Fall is officially underway which means it's time to break out the sweaters, sweatshirts, and pumpkin spice the heck out of everything while sitting around the fire on those cool Fall evenings. But don't put the bug spray away for the year just yet. Depending on where you live in Indiana, there's a chance you're still going to be fighting off mosquitoes for a little bit.

Personally, I'm more of a Spring and Summer guy. I don't necessarily have a problem with Fall, I just know that with each passing day, we get closer to the frigid temperatures of Winter which pretty much puts an end to my golfing days for a few months (Boo!). My one gripe about the warmer days of Spring and Summer is the bugs. If there were a way to not have them, that would be great. With that said, I know a lot of insects are beneficial and important parts of our ecosystem. Mosquitoes, on the other hand, have no redeeming quality or positive purpose that I'm aware of. They're just blood-sucking, disease-carrying pests whose superpower is ruining a perfectly good day or evening.

WDKS-FM logo
Get our free mobile app
globalmoments
globalmoments
loading...

So, if there's one thing I don't mind about the cooler temperatures of Fall, it's that it eventually means mosquitoes won't be a problem for a while. But how cold does it need to get before that happens?

What Temperature Kills Mosquitoes?

Before I get to that, I have a little less-than-good news to share first. Not all mosquitoes die in the winter, according to MosquitoNix and Terminix. Some of those clever little buggers can hibernate for up to six months. But on the plus side, even if they're not dead, hibernating means they're not bothering us.

With that said, MosquitoNix says exposed mosquitoes (i.e. those who don't hibernate) will die off when the temperature drops below 50 degrees and Terminix says a hard frost will definitely do the trick. A "hard frost" is defined as, "two consecutive hours at a temperature below 28 degrees Fahrenheit.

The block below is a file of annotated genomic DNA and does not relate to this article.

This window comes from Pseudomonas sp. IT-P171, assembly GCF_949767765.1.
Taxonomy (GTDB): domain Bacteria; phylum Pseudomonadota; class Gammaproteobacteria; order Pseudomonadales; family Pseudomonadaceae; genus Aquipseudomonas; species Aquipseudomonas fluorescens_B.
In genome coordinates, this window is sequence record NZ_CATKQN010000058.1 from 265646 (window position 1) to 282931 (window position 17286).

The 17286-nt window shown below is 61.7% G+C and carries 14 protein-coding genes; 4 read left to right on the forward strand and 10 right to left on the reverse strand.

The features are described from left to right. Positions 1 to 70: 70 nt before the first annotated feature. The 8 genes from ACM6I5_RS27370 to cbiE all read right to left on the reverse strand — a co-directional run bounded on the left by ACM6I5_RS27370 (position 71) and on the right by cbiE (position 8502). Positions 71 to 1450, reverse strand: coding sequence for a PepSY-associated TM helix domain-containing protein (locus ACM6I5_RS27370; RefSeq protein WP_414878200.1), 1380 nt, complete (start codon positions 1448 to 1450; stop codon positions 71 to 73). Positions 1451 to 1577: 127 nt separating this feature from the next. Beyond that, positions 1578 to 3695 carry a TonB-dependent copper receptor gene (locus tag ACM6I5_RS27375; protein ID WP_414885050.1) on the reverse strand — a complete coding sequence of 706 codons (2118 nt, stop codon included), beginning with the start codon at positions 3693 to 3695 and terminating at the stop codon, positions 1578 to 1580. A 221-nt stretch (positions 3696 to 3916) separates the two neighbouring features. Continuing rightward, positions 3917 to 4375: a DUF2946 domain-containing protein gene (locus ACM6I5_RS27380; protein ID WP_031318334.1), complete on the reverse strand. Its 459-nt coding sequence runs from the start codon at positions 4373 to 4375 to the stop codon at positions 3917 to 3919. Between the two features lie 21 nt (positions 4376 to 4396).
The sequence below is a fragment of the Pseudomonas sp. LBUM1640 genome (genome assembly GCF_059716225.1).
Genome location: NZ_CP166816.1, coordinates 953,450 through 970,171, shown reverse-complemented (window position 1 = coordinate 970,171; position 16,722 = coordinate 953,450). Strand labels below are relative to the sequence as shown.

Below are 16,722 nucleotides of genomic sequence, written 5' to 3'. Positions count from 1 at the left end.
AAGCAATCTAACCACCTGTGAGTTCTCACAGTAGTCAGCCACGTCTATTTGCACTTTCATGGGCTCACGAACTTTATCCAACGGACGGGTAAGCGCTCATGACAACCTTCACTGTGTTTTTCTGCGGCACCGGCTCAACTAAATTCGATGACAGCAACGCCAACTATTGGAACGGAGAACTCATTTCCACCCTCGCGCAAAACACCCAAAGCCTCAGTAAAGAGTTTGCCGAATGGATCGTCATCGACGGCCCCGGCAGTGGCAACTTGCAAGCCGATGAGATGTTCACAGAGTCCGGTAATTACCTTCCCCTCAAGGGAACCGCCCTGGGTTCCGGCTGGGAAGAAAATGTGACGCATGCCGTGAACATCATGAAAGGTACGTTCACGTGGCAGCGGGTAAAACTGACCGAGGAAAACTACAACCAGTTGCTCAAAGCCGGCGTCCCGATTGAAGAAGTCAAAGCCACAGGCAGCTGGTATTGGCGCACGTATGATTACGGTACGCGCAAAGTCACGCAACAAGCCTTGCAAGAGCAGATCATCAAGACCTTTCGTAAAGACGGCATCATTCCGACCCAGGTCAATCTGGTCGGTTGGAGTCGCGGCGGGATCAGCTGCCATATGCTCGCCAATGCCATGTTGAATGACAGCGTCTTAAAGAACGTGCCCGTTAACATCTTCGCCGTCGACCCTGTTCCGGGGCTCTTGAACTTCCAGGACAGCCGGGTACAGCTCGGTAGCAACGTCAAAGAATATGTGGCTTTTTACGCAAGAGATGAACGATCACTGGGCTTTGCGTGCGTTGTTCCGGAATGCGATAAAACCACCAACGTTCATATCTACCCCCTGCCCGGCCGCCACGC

When Will the First Frost Happen in Indiana?

Close-up of leaves covered with frost
Purestock
loading...

The answer to that question depends on where you live in the state. If you're in the northern part, it will likely happen sooner than for those of us, like me, who live in the southern part.

Back in August, the Old Farmer's Almanac released the dates it believes the first frost of the season will happen in cities and towns across the country. Here's when they think that will happen for cities in the different parts of Indiana:

  • Fort Wayne - October 16th
  • South Bend - October 18th
  • Indianapolis - October 16th
  • West Lafayette - October 13th
  • Muncie - October 20th
  • Terre Haute - October 13th
  • Bloomington - October 21st
  • Vinceness - October 21st
  • Madison - October 25th
  • Evansville, IN - November 4, 2023

Of course, these are just an estimation based on their data and as we know, weather patterns can change in an instant meaning the first frost may happen sooner or later in these areas than they're estimating.

READ MORE:  Old Farmer’s Almanac Says Indiana Will be a ‘Winter Wonderland’ This Winter

What can almost be guaranteed is that colder temperatures will get here, frost will happen, and it should bring some relief from mosquitoes for a few months.

[Sources: MosquitoNix / Terminix / Old Farmer's Almanac]

LOOK: 20 of the biggest insects in the world

Stacker compiled a list of 20 of the biggest insects in the world using a variety of news, scientific, and other sources.

Gallery Credit: Andrea Vale

LOOK: The most extreme temperatures in the history of every state

Stacker consulted 2021 data from the NOAA's State Climate Extremes Committee (SCEC) to illustrate the hottest and coldest temperatures ever recorded in each state. Each slide also reveals the all-time highest 24-hour precipitation record and all-time highest 24-hour snowfall.

Keep reading to find out individual state records in alphabetical order.

Gallery Credit: Anuradha Varanasi

More From WDKS-FM